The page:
Matt Pike is a shamanistic traveler tied to the spokes of the cosmick wheel. Sparks fly out of his eyes; his fingers function as disembodied emissaries from beyond time or thought. If you want to hear what I mean – listen to this cd. From the strange, medieval graphics bathed in fire and mystic light to the lyrics recounting ancient rites and prophesying mythological destinies, one senses immediately that this group of men has tapped into, in fact, is possessed by, a power not of this Earth, a power emanating from the immortal nexus of humanity and divinity. This power speaks most eloquently and devastatingly in the music itself. The mind-bending baroqueness of the serpentine riffage and the trance inducing repetition of the grooves, steeped in distortion’s chaotic density, weave a thick fabric in whose patterns one discerns the face of God. Of course, mortals cannot always endure such encounters with the force which rules and conditions the universe, the force of ultimate truth. Seen from this perspective, I believe that the title, “The Art of Self Defense,” refers to the techniques that a soul must master in order to protect itself from disintegration when exposed to absolute reality’s uncompromising blast.
There are a few performers that I’ve seen that came across as so weird that I couldn’t imagine them doing anything other than exactly what they’re doing. Saccharine Trust‘s Jack Brewer is one that comes to mind; Thalia Zedek is another. And then there’s Matt Pike.
He’s what people would call, “The Real Deal.” I say this in part because on stage there was no posturing or posing. Pike submerges in the music and plays with an unselfconsciously intense abandon that is in no-wise “carefee.” No way. This isn’t bullshit; it’s serious.
But I also say it because, off stage, the few times I’ve spoken with him or seen him interviewed, he comes across as awkward, guileless, and oddly distant. In spite of his tattoos, gnarled teeth, and nicotine and alcohol abraded rasp, he is an innocent (though his innocence is not that of a child, more like that shared by, as Norman Mailer put it, “the saint and the psychopath”).
This innocence, this faith (in one of the first interviews I read with him, he was being asked about some of the Holy Blood, Holy Grail symbolism on the first album and he said something like, the band didn’t believe in God, as such, “But we all believe in the Father”) still persists and continues to make High on Fire decidedly unhip. There is no irony whatsoever in what they do. Instead, what you find there is a belligerent and, at the same time, almost apologetic honesty.
When High on Fire started to matter to me, it wasn’t just because of the music. Rather, it was the idea of them, that what they were doing had some meaning to it and fit into some overarching, though not coherently articulated, narrative or world concept. That the music, for them, while it could be undeniably “rad” (and they have a defined aesthetic to which they diligently adhere), was also part of of something bigger: a journey, a path, a mission.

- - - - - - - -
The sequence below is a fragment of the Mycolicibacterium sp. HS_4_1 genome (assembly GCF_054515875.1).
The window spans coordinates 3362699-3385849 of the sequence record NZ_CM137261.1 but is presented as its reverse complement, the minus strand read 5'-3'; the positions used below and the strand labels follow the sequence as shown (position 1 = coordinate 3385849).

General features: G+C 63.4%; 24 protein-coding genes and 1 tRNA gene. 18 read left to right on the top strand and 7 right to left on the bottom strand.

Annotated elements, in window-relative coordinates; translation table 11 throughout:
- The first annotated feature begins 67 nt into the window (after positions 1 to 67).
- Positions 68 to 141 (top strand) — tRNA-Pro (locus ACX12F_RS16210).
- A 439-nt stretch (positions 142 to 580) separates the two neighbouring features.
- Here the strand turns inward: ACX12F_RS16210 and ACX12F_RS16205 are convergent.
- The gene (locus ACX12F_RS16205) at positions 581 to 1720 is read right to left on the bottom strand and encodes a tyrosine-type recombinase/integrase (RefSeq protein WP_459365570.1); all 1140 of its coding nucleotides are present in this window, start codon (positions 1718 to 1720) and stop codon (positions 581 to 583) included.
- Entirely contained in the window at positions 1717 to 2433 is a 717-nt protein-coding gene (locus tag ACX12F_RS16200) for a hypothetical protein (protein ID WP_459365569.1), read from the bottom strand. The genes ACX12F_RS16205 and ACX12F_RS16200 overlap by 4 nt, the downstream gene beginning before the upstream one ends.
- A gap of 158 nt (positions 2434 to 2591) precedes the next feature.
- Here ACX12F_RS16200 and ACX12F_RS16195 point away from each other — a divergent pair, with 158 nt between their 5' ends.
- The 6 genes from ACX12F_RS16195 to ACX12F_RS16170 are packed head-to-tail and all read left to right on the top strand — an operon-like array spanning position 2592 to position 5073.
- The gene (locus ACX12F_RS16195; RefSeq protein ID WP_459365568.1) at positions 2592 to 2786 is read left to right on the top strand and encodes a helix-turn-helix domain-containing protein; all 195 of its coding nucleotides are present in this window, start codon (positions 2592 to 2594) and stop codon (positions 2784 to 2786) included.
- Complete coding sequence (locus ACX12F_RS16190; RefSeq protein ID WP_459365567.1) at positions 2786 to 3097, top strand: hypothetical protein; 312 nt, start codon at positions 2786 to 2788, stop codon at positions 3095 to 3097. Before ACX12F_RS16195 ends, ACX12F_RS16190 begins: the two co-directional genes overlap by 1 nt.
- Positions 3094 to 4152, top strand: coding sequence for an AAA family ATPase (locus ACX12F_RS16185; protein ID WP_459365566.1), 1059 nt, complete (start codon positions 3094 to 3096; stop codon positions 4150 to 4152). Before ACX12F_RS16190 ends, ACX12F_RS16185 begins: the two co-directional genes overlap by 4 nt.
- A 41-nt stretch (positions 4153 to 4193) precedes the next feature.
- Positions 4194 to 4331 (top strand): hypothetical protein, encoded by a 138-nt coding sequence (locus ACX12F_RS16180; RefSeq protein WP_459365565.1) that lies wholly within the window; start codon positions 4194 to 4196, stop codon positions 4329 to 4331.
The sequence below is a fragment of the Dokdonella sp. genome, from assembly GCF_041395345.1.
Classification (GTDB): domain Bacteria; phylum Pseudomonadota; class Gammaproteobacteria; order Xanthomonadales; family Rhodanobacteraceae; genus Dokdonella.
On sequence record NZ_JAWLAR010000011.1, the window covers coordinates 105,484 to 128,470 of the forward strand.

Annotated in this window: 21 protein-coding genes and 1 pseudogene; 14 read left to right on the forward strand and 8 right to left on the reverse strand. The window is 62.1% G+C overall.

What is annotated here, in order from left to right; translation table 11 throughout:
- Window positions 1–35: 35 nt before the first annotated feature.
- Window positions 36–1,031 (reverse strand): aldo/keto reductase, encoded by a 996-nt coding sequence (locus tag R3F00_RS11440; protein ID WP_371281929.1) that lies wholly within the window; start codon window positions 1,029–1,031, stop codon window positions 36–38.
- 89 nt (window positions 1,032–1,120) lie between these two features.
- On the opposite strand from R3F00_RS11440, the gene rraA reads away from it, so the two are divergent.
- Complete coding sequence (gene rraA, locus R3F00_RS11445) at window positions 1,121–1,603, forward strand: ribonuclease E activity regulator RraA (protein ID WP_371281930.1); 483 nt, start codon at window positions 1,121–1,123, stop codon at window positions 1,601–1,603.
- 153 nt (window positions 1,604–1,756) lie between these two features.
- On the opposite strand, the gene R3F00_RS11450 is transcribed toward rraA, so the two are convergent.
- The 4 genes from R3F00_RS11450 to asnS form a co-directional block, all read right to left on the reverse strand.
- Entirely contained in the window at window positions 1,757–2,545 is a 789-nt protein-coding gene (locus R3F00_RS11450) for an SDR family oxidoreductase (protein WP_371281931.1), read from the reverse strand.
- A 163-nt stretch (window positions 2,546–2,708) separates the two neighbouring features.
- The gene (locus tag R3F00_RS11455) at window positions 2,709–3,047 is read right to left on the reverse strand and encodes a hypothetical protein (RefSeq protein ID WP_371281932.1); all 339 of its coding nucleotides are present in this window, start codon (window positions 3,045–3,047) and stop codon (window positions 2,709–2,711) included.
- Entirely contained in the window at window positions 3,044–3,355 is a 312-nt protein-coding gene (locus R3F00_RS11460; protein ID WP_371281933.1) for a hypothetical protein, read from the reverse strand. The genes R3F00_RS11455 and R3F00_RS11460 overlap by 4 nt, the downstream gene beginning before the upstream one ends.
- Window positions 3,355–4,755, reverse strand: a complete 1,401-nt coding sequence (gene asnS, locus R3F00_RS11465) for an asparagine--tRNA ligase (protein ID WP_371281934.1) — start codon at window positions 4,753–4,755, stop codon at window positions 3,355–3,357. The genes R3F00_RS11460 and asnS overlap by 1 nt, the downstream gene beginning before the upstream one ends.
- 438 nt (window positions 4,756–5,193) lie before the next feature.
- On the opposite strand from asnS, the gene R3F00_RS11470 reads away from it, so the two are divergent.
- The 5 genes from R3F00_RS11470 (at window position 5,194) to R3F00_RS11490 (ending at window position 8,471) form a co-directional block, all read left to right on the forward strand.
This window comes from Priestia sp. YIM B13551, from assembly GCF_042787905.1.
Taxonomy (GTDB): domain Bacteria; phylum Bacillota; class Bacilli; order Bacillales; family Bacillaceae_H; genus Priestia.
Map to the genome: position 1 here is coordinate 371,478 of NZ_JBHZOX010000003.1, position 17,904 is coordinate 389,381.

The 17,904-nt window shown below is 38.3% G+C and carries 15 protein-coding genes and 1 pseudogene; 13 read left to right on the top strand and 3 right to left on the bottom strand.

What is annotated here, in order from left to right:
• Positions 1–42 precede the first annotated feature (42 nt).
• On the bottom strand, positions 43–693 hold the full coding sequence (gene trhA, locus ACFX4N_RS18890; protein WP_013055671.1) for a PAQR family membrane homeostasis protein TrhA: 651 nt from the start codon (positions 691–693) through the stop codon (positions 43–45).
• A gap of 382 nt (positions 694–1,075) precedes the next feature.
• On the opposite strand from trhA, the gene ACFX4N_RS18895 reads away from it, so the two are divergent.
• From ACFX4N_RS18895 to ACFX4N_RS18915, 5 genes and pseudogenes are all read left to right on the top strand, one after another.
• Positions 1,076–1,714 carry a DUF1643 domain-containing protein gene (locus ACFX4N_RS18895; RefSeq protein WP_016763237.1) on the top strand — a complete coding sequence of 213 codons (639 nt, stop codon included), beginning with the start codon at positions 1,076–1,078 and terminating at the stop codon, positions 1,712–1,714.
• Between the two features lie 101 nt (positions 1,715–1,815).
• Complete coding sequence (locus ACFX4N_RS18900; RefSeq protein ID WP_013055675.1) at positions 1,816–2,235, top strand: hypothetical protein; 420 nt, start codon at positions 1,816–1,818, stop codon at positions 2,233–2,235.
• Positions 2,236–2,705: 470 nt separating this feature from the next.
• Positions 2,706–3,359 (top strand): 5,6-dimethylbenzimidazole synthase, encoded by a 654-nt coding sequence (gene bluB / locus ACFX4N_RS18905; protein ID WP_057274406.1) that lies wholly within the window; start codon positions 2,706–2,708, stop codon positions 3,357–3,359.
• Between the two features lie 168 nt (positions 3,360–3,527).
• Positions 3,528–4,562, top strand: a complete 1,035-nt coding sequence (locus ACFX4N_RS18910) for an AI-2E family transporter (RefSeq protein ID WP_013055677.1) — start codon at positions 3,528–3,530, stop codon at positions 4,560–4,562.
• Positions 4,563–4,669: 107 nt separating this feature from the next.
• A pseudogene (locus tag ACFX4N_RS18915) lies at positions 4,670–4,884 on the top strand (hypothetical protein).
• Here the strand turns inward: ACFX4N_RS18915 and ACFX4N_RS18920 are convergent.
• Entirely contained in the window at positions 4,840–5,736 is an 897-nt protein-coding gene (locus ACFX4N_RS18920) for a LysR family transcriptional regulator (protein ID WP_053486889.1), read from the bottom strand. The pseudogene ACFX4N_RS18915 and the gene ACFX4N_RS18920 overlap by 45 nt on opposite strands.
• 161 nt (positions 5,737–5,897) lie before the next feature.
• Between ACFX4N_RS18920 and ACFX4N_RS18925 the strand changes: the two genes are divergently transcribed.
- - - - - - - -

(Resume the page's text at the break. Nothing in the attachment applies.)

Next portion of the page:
The next time I saw High on Fire was at the Middle East in Cambridge and the one opening act I caught was the amazingly autochtonic Jucifer. In between sets I was talking to the t-shirt/merch guy traveling with High on Fire and I mentioned that the crowd seemed to be pretty guy-heavy. He said, “Yeah! It’s like being on a pirate ship!”
Now, High on Fire’s performance that night wasn’t particularly awesome. Maybe I was tired or maybe I had been so pleasantly surprised by Jucifer that the bar had been raised or maybe it was this “pirate ship” thing and the sense I had that I was watching a dojo engage in a public display of martial arts prowess, but their music felt more like something to be endured than to be enjoyed. The pummeling was just so relentless —those “tribal” drums, that squamous bass, the undifferentiated grinding wash of that guitar, the sheet metal scrape of that voice— it was too much, and not in a great way.
There was another thing. The innocence bothered me because it came across as both insular and out of it. This was October of 2002 (or thereabouts), a year after September 11th and the run up to the Iraq War was well under way. They were selling t-shirts that sported a crazed anarchist setting a bomb (the old, round black kind) with “High on Fire” printed over it. There was a time, albeit a hundred years ago, when that image meant “Terrorist.” It was kind of punk to put that out in the midst of anti-terrorist hysteria, but I don’t think the t-shirt makers or the t-shirt hawkers were trying to say anything or make any connection between the band and current events.